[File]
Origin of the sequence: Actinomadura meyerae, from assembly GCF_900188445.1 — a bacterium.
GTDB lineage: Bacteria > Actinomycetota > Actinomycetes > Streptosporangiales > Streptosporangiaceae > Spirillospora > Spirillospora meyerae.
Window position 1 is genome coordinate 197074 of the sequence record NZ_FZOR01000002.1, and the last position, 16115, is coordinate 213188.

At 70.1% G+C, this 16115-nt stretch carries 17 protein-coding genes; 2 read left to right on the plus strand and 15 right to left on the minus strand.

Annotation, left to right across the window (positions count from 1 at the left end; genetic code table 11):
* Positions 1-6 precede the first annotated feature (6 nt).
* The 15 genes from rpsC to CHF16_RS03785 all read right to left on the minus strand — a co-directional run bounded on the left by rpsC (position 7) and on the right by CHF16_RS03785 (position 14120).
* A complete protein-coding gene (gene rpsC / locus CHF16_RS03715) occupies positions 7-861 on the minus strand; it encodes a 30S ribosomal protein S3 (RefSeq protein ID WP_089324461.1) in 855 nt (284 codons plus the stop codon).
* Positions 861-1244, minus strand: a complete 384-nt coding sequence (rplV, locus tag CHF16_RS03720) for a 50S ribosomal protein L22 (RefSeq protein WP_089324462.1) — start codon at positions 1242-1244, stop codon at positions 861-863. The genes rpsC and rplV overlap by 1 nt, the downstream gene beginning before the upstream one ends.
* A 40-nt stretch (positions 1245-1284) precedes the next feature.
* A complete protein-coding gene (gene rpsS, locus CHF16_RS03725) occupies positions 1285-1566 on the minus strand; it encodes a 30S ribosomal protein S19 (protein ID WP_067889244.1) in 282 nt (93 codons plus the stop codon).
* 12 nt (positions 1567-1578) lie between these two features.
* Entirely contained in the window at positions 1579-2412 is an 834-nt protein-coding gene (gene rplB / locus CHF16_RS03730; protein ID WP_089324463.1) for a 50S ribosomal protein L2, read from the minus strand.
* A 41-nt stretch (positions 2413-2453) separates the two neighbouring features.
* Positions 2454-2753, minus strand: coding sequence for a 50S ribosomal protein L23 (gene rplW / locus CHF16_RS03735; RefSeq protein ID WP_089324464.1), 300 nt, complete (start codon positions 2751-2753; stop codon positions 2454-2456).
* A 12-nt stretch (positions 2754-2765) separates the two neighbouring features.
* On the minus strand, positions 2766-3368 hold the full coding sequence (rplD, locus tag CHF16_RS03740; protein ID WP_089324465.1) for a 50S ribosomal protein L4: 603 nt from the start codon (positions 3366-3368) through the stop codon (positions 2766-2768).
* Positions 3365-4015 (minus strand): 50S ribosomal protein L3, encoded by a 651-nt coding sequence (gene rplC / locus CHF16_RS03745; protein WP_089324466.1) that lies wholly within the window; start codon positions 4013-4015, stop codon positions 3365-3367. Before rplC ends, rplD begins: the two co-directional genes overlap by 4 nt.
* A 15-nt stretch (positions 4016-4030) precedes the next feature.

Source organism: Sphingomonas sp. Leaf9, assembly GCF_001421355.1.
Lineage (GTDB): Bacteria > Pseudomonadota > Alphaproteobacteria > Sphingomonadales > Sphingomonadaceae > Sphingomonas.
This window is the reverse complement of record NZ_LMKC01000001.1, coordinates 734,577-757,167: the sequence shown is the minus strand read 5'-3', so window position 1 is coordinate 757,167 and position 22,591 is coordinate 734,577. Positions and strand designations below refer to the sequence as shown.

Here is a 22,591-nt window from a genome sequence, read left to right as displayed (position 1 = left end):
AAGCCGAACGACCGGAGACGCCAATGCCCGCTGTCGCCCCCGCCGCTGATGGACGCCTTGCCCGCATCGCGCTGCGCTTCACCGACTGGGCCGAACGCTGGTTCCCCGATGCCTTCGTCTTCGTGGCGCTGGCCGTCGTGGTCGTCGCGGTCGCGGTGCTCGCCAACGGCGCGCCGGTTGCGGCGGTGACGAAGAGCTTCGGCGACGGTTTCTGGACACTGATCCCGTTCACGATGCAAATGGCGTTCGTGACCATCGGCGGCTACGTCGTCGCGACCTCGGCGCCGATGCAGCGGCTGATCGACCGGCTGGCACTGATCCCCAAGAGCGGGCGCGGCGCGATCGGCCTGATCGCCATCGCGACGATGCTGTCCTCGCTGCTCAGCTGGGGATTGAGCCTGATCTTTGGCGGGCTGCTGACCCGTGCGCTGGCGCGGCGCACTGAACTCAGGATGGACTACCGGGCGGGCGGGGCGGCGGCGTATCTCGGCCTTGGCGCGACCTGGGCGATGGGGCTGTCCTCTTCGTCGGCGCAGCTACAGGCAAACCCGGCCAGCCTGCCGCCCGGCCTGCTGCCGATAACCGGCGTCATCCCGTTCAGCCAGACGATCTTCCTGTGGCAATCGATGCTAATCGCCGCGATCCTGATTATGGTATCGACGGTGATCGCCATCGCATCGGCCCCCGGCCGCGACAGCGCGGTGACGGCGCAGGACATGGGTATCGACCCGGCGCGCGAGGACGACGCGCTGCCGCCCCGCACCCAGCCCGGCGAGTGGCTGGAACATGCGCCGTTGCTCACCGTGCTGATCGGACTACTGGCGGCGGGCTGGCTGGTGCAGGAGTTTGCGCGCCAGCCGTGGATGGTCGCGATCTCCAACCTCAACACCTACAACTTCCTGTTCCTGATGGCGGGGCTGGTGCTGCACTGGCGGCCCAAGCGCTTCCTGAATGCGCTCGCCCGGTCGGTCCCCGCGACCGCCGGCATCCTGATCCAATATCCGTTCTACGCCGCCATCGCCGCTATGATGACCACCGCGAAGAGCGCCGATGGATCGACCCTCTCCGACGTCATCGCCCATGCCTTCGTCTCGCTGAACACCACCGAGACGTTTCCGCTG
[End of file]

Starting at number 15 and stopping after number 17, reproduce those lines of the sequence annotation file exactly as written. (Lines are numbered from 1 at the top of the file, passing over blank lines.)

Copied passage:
* Positions 2454-2753, minus strand: coding sequence for a 50S ribosomal protein L23 (gene rplW / locus CHF16_RS03735; RefSeq protein ID WP_089324464.1), 300 nt, complete (start codon positions 2751-2753; stop codon positions 2454-2456).
* A 12-nt stretch (positions 2754-2765) separates the two neighbouring features.
* On the minus strand, positions 2766-3368 hold the full coding sequence (rplD, locus tag CHF16_RS03740; protein ID WP_089324465.1) for a 50S ribosomal protein L4: 603 nt from the start codon (positions 3366-3368) through the stop codon (positions 2766-2768).